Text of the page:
From The 1960s To Today: How American Wages Have Changed

In 1964, as various social movements took off in America, folk singer/songwriter Bob Dylan got it right when he mused that “the times they are a-changin’.” So much has changed in the world over since the early 60s: we landed on the Moon, the Cold War ended, the internet took off, etc. But recently, another thing has changed: income distribution in the American job market.

When people talk about the money that the “average” American worker makes, they typically reference a “median” or “mean” income statistic. While this can be useful, these numbers can also be pretty limited. Ultimately, there’s a wide range of incomes for one specific industry, so the average might not reflect the reality. Somebody in the tech field, for example, could be at the bottom of a startup and living paycheck-to-paycheck, but they could also be a billionaire on the level of Steve Jobs or Sergey Brin.

To view income distribution through a wider lens, data visualization expert Nathan Yau created an interactive chart breaking down data points to just 50 dots per industry. These dots are visualized on a scale from $0 to $200k+. Here’s a snapshot of what various industries looked like 57 years ago:

photo credit:

Many of the ranges, at least on the lower side, tend to have data points clustered around the “middle” of each distribution. While there are decent-sized gaps in income in some fields, such as technology and healthcare, overall incomes in each industry are pretty evenly distributed.

Now let’s look at 2014. You’ll see that each one of these brackets has expanded from the previous clusters:

photo credit:

Many of these workers, as you can see, are making more money, which is good for the economy. That sounds like a good thing, right? Yes, but there are some notable downsides as well. One of the most notable when you first look at this chart is the higher level of inequality. For many of these industries, such as protective services and education, there are massive gaps in income between the highest-paid people and everyone else. Not only that, but many of the jobs being created are on the lower end of the income spectrum, especially when compared to 1960.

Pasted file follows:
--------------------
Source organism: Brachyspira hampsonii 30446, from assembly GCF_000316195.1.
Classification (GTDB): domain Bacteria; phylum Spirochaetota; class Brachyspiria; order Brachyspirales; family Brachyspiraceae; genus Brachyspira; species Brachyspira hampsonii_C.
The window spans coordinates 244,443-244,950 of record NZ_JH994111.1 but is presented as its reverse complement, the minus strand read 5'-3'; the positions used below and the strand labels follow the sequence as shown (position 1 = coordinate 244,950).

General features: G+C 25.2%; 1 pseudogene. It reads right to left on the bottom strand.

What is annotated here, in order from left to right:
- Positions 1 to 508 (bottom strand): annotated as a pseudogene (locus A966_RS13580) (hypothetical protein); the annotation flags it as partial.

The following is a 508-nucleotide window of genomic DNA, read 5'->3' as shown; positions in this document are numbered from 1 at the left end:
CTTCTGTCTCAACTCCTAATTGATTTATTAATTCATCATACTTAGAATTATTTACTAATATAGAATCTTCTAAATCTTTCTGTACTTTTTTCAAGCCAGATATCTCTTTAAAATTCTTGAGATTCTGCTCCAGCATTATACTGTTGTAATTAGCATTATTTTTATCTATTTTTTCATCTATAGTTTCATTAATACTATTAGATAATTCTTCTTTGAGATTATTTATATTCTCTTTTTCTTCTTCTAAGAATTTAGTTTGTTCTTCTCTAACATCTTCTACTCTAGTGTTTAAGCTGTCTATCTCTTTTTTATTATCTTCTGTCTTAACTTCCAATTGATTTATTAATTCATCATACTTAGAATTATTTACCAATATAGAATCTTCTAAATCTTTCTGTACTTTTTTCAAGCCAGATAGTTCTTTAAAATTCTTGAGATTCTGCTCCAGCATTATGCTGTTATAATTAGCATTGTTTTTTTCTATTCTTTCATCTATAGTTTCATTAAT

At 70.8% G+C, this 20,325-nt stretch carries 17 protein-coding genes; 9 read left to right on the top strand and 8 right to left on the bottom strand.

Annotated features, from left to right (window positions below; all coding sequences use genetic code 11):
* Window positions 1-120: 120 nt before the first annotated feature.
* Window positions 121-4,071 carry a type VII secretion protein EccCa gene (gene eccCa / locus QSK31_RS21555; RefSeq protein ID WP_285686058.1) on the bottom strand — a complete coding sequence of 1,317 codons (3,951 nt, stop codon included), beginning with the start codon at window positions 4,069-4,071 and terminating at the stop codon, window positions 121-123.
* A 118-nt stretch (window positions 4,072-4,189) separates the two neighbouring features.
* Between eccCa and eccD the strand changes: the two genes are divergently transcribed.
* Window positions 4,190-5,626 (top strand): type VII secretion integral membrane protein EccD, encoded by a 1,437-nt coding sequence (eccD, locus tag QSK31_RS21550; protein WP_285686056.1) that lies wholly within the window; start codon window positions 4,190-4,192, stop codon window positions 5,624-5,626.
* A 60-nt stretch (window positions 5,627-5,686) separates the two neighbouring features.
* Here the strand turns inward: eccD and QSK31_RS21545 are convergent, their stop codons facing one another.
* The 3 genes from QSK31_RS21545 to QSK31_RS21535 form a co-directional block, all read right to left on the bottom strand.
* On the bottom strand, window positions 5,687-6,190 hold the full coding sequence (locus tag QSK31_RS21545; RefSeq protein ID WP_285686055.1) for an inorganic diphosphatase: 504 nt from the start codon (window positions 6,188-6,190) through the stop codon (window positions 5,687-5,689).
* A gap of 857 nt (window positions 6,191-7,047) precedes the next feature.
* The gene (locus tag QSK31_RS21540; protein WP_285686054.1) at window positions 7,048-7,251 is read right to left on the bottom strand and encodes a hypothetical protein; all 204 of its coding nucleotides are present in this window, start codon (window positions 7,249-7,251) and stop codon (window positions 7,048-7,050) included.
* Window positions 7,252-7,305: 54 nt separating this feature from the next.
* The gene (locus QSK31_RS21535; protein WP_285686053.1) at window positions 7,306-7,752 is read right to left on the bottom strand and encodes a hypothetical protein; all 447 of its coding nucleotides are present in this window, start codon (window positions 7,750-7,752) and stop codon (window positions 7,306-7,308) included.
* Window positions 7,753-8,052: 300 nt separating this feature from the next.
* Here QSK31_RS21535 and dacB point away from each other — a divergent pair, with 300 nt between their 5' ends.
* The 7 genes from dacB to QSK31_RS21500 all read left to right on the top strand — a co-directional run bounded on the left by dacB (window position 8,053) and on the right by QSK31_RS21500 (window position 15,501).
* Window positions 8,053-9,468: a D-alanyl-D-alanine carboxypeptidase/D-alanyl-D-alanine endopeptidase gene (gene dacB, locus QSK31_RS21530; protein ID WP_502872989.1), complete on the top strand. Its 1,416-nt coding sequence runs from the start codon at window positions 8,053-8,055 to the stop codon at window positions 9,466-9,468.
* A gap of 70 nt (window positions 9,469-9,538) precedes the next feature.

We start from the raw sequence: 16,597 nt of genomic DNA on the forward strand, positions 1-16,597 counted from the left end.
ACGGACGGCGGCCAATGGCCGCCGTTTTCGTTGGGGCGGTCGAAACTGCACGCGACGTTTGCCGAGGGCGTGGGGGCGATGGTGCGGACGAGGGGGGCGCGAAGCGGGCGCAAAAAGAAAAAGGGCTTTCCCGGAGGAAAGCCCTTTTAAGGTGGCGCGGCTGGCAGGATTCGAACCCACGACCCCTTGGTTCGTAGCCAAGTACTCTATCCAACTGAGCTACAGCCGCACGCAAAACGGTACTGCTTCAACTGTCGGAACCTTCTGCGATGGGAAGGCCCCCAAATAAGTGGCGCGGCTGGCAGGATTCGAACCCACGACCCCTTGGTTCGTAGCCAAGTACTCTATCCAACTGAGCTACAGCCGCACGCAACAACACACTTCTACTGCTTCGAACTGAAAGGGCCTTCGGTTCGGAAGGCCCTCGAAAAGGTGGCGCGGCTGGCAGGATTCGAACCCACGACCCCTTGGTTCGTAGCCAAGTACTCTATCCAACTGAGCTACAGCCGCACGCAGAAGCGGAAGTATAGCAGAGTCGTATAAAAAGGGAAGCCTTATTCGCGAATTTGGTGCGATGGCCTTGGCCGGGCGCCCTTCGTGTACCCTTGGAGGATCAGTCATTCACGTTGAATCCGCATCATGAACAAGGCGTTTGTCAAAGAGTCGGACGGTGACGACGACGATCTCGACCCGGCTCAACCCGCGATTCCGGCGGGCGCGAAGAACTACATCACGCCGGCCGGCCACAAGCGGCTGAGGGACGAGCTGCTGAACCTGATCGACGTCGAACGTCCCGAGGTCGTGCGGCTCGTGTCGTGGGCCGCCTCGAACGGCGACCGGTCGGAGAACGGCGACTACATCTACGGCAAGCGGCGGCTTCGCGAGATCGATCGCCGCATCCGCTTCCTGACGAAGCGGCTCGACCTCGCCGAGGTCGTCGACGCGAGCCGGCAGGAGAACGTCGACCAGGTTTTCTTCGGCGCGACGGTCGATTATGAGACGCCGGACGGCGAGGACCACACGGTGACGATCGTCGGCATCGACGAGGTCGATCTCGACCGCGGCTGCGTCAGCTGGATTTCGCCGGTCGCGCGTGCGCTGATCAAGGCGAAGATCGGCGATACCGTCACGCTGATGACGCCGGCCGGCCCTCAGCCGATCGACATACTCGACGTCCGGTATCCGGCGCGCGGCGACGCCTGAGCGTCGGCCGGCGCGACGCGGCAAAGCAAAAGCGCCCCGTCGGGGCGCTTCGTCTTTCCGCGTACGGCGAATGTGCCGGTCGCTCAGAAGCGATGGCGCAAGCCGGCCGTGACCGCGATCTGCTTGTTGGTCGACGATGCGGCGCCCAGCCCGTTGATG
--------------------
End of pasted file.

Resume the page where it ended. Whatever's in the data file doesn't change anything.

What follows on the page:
Top-earning lawyers, engineers, and managers are able to make far more than the vast majority of the workforce, yet workers in other industries aren’t so lucky. Making middle-class income in many of these sectors is a difficult task, and many people are bringing in less than $25,000 a year. Yet, many of these sectors are where we’re seeing the majority of “new jobs.”

Income inequality is a big problem, and when you look at something like this, it goes without saying that fighting income inequality is going to be an uphill battle.

Like what you read? Give Adam Goldin a round of applause.

From a quick cheer to a standing ovation, clap to show how much you enjoyed this story.